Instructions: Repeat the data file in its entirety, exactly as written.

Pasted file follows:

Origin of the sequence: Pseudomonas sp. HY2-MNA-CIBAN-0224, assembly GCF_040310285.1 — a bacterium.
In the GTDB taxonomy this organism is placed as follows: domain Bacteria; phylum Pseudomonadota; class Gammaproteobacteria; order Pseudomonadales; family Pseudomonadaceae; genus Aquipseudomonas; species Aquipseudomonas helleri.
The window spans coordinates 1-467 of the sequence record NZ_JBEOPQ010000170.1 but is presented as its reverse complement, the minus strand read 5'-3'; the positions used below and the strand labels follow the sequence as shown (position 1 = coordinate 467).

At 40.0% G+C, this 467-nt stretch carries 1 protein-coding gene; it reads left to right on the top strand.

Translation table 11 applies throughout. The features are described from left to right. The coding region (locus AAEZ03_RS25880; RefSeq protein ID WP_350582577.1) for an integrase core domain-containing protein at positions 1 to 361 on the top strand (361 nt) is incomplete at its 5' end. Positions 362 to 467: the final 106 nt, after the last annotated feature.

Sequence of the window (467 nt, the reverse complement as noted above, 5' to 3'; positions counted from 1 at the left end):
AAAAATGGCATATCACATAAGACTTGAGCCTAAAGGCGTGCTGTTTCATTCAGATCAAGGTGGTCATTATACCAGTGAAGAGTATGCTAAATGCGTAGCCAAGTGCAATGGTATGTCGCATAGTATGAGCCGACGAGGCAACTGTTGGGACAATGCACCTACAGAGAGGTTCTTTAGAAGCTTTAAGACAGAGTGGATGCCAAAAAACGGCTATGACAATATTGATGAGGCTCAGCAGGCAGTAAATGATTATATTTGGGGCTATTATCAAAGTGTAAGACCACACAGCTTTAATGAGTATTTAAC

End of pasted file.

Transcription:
Origin of the sequence: Pseudomonas sp. HY2-MNA-CIBAN-0224, assembly GCF_040310285.1 — a bacterium.
In the GTDB taxonomy this organism is placed as follows: domain Bacteria; phylum Pseudomonadota; class Gammaproteobacteria; order Pseudomonadales; family Pseudomonadaceae; genus Aquipseudomonas; species Aquipseudomonas helleri.
The window spans coordinates 1-467 of the sequence record NZ_JBEOPQ010000170.1 but is presented as its reverse complement, the minus strand read 5'-3'; the positions used below and the strand labels follow the sequence as shown (position 1 = coordinate 467).

At 40.0% G+C, this 467-nt stretch carries 1 protein-coding gene; it reads left to right on the top strand.

Translation table 11 applies throughout. The features are described from left to right. The coding region (locus AAEZ03_RS25880; RefSeq protein ID WP_350582577.1) for an integrase core domain-containing protein at positions 1 to 361 on the top strand (361 nt) is incomplete at its 5' end. Positions 362 to 467: the final 106 nt, after the last annotated feature.

Sequence of the window (467 nt, the reverse complement as noted above, 5' to 3'; positions counted from 1 at the left end):
AAAAATGGCATATCACATAAGACTTGAGCCTAAAGGCGTGCTGTTTCATTCAGATCAAGGTGGTCATTATACCAGTGAAGAGTATGCTAAATGCGTAGCCAAGTGCAATGGTATGTCGCATAGTATGAGCCGACGAGGCAACTGTTGGGACAATGCACCTACAGAGAGGTTCTTTAGAAGCTTTAAGACAGAGTGGATGCCAAAAAACGGCTATGACAATATTGATGAGGCTCAGCAGGCAGTAAATGATTATATTTGGGGCTATTATCAAAGTGTAAGACCACACAGCTTTAATGAGTATTTAAC